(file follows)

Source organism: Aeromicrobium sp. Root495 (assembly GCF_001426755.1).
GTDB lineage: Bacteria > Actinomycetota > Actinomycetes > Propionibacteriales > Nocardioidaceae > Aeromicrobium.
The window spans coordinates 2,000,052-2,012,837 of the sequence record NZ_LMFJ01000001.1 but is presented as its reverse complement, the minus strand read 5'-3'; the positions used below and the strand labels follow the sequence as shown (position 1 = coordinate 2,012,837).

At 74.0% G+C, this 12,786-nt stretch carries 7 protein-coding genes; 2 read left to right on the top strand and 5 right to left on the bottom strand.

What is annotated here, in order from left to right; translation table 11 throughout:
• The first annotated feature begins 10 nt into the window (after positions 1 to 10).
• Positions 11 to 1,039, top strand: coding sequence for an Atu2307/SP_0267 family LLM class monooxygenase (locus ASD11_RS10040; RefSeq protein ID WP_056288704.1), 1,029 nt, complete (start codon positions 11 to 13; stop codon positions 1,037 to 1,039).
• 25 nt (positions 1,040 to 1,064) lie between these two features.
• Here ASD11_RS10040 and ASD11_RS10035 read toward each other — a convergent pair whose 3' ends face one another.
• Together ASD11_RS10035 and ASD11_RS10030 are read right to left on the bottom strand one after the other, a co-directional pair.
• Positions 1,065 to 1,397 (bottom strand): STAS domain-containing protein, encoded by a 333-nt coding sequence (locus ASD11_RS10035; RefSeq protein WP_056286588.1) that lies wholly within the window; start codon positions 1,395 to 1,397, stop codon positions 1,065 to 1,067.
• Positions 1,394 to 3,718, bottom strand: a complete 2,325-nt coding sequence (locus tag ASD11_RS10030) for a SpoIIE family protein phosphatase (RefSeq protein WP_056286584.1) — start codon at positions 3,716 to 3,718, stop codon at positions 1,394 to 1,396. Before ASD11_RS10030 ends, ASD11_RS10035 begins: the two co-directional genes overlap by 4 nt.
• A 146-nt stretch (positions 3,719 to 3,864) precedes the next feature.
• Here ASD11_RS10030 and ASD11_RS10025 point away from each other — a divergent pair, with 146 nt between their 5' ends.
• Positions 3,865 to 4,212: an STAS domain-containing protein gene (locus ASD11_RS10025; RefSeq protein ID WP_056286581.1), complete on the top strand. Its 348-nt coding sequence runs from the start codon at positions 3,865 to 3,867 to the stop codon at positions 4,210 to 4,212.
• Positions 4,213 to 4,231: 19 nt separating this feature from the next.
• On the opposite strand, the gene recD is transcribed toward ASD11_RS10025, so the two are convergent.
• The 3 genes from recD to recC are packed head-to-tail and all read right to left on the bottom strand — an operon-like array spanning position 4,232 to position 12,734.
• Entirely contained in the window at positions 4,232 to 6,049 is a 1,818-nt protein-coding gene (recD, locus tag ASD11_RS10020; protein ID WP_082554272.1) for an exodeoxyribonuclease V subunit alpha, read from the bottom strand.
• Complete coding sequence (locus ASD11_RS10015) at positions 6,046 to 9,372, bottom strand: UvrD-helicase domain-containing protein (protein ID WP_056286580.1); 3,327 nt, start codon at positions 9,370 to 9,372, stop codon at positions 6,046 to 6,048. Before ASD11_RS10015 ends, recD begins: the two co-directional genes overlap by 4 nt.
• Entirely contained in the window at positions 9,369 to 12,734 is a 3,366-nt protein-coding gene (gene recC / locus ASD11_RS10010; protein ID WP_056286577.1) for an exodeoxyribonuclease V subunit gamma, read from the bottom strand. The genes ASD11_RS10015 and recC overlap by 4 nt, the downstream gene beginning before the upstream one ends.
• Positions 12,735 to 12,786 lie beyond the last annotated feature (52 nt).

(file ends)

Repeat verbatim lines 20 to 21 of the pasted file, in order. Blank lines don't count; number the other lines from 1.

• Complete coding sequence (locus ASD11_RS10015) at positions 6,046 to 9,372, bottom strand: UvrD-helicase domain-containing protein (protein ID WP_056286580.1); 3,327 nt, start codon at positions 9,370 to 9,372, stop codon at positions 6,046 to 6,048. Before ASD11_RS10015 ends, recD begins: the two co-directional genes overlap by 4 nt.
• Entirely contained in the window at positions 9,369 to 12,734 is a 3,366-nt protein-coding gene (gene recC / locus ASD11_RS10010; protein ID WP_056286577.1) for an exodeoxyribonuclease V subunit gamma, read from the bottom strand. The genes ASD11_RS10015 and recC overlap by 4 nt, the downstream gene beginning before the upstream one ends.